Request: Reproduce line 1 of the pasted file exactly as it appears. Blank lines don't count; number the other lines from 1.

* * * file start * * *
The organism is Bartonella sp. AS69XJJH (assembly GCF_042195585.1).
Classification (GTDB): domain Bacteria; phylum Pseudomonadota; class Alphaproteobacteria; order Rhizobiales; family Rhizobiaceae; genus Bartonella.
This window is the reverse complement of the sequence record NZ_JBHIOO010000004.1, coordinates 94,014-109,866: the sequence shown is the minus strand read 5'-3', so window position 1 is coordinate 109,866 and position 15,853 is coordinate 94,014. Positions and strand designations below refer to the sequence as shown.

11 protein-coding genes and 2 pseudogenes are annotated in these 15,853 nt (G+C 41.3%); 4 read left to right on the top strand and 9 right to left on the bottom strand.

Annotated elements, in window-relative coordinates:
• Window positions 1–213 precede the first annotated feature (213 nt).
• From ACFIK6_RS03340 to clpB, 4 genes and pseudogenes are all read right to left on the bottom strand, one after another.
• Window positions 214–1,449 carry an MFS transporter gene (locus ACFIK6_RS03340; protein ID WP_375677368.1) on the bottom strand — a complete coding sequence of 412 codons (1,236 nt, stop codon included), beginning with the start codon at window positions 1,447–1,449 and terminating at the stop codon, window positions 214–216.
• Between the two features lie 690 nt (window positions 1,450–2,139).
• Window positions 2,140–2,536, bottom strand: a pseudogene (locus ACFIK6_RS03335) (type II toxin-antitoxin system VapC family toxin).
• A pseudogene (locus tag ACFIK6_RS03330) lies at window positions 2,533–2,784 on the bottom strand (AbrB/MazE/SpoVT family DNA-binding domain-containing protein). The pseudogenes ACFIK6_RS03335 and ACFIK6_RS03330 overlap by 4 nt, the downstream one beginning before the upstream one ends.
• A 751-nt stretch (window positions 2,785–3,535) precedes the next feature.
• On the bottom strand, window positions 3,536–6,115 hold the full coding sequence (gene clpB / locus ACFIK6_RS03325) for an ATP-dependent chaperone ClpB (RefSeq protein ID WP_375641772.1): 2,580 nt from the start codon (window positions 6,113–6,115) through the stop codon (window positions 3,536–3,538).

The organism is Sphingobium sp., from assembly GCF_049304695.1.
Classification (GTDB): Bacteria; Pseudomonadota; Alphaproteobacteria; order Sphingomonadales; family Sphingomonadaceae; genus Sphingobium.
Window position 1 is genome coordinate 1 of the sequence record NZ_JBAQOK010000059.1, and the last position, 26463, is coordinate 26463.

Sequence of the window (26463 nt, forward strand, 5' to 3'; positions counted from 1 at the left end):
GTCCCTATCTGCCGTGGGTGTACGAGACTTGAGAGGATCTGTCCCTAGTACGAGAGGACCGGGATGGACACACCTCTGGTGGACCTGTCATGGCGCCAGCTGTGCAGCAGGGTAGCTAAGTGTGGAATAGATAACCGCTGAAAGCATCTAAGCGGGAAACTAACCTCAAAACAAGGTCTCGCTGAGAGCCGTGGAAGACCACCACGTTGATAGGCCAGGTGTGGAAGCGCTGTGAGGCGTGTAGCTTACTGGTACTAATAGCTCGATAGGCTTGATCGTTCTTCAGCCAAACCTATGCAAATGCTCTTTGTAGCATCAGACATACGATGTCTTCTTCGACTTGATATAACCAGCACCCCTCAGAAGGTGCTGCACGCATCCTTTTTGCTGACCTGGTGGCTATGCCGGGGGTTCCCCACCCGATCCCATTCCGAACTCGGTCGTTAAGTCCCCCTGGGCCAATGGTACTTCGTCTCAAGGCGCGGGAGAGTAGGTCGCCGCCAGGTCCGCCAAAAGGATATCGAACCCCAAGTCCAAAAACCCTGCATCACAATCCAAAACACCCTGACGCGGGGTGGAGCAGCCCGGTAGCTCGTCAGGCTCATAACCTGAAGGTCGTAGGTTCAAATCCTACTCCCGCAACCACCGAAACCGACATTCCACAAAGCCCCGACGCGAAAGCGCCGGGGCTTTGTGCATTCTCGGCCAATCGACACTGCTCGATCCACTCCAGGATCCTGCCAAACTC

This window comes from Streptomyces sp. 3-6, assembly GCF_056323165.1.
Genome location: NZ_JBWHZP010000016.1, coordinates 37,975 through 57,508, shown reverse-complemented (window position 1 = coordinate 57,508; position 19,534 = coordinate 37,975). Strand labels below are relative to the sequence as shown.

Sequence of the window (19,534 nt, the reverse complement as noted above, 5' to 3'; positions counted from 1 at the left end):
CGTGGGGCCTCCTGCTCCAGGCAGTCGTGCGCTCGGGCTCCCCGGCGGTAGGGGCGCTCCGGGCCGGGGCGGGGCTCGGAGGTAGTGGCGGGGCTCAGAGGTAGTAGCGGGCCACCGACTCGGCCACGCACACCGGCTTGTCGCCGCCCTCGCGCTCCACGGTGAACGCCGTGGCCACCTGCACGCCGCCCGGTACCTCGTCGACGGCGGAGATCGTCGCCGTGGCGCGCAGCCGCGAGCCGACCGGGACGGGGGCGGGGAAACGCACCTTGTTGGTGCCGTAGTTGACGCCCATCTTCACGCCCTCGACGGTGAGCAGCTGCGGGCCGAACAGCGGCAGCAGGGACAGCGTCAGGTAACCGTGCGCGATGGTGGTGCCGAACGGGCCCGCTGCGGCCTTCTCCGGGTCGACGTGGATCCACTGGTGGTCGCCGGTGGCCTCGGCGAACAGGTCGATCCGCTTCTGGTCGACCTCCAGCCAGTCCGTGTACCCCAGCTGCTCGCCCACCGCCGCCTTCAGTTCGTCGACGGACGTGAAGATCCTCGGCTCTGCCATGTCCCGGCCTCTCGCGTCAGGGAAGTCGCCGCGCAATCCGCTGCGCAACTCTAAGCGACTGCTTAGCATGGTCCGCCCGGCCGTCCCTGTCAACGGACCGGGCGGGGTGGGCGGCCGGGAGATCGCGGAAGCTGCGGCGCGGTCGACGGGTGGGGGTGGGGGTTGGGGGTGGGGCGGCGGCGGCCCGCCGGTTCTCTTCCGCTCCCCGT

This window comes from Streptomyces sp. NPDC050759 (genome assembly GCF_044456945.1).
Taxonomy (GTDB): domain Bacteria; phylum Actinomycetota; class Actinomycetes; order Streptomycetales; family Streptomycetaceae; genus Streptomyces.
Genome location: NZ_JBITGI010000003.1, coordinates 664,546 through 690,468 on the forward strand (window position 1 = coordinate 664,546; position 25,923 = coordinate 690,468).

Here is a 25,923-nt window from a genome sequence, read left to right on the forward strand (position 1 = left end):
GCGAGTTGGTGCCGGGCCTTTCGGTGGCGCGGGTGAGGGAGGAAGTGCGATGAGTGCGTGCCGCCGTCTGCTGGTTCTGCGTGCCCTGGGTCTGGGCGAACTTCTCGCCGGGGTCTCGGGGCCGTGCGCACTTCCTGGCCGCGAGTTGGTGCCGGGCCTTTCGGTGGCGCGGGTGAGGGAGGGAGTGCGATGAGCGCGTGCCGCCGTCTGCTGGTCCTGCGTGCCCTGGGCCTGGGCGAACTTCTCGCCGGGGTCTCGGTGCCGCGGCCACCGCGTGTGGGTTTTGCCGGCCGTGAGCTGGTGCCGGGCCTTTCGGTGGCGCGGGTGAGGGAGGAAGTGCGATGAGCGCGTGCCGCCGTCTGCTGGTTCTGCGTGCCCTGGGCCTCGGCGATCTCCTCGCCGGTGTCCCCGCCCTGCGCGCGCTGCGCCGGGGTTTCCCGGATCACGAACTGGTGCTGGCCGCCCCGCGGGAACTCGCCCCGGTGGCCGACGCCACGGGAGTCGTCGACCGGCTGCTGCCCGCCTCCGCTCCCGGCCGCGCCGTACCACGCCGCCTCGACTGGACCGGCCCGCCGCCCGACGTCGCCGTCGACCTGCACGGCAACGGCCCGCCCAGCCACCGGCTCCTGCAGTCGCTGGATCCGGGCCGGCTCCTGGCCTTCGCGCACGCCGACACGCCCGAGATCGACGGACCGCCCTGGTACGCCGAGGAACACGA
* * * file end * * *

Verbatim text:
The organism is Bartonella sp. AS69XJJH (assembly GCF_042195585.1).